L-theanine, tea & relaxation L-theanine, tea & relaxation

L-theanine, tea & relaxation

By Alan Hughes

L-theanine, tea & relaxation L-theanine, tea & relaxation

Since ancient times, it has been said that drinking green tea brings relaxation. The substance that is responsible for a sense of relaxation, is L-theanine.

L-theanine is a unique amino acid found almost solely in tea plants and the main component responsible for the exotic taste of ‘green’ tea. L-theanine makes up around 1-2% of the dry weight of tea. L-theanine from tea is bioavailable in humans and is able to penetrate the blood brain barrier within 15-25 minutes following the consumption of tea.

L-theanine increases alpha wave brain activity, a condition that is associated with relaxation. Brain waves are classified into four types, namely α,β,δ and θ-waves, based on mental conditions. Generation of α-waves is considered to be an index of relaxation. In human volunteers, α-waves were generated in the occipital and parietal regions of the brain surface within 25 min after the oral administration of theanine (50–200 mg), signifying relaxation without causing drowsiness.

Essentially, L-theanine is a compound that stimulates relaxation but without sedation. In addition to the relaxing effects of L-theanine, the compound also aids in memory formation. One of the most common uses for this amino acid is to decrease stress and anxiety. These studies have found that theanine can affect the serotonin and dopamine levels in the brain, creating an anxiolytic effect.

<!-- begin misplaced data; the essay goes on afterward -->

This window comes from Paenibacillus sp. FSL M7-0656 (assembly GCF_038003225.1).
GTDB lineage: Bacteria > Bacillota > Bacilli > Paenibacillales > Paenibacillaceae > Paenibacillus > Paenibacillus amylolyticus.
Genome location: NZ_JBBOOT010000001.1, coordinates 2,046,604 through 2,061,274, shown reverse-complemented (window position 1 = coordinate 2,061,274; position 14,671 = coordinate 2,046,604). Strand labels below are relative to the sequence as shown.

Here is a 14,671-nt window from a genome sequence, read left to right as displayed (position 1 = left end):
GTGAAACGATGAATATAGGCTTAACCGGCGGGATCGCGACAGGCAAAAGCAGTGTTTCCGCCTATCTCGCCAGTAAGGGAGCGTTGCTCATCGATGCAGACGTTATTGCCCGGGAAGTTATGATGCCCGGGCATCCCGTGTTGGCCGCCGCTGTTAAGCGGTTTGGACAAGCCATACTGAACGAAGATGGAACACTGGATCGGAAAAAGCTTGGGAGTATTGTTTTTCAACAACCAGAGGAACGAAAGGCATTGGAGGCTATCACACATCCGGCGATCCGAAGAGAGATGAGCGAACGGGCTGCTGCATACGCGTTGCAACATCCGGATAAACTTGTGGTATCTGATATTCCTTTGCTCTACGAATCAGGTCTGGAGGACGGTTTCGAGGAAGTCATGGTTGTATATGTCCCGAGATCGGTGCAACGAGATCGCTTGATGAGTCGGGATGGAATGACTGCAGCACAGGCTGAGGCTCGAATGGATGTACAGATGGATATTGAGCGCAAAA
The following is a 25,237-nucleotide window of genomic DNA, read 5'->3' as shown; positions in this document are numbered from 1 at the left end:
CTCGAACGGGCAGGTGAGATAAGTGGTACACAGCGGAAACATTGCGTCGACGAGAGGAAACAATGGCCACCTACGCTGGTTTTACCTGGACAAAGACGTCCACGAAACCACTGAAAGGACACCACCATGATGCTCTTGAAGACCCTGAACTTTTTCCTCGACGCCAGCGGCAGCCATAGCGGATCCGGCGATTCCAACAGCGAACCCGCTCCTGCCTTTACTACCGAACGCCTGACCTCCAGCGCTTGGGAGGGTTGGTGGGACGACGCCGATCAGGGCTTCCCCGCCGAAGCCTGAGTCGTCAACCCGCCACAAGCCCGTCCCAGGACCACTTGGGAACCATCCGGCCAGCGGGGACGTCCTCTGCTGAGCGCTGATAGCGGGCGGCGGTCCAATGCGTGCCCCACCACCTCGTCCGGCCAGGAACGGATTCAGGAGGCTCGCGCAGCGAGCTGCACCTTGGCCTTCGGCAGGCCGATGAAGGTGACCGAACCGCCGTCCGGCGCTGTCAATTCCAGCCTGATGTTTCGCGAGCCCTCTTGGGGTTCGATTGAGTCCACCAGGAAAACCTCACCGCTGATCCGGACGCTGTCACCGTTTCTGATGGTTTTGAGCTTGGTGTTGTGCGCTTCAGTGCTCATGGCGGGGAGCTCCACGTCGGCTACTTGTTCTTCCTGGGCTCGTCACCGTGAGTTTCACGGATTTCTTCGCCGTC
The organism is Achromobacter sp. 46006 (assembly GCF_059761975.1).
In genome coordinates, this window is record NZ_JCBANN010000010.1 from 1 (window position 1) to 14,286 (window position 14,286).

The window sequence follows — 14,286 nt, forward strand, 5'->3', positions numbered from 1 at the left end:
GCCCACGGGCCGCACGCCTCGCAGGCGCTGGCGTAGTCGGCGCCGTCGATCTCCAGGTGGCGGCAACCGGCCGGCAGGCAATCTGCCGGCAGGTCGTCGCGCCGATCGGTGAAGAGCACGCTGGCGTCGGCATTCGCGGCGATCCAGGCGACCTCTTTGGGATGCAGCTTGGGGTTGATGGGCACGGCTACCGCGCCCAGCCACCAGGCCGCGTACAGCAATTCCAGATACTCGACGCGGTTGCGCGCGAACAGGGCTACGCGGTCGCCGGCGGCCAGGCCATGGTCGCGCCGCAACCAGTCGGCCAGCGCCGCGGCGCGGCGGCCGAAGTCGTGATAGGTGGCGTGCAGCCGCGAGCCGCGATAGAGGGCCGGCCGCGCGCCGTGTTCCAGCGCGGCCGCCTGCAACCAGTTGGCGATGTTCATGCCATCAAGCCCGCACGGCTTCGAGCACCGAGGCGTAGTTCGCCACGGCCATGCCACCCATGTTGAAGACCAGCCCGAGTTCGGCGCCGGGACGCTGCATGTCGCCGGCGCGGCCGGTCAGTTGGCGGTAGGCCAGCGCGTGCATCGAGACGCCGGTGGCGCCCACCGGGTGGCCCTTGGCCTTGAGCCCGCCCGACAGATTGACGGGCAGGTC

A Japanese study found that college students experienced less anxiety after doses of L-theanine. Also, those participants taking this amino acid had less elevated blood pressure after exposure to physical or psychological stress compared with those taking the placebo.

Canadian scientists found that L-theanine administration could help to reduce the severity of some sleep disorders in boys with attention-deficit hyperactivity disorder (ADHD)7. L-theanine may also have a positive role in antipsychotic treatments for patients suffering from schizophrenia.

It is important to note that the above mentioned human studies have been short-term and with a small participant base. While the results are positive, more research is necessary into the potential anti-stress and anxiety effects of L-theanine.

Generally, a typical cup of black tea will have around 6mg of L-theanine. A cup of green tea will have around 8mg of this amino acid.


Research by the skilled: Lekh Raj Juneja, Djong-Chi Chu, Tsutomu Okubo, Yukiko Nagato, Hidehiko Yokogoshi


Leave a comment

Please note, comments must be approved before they are published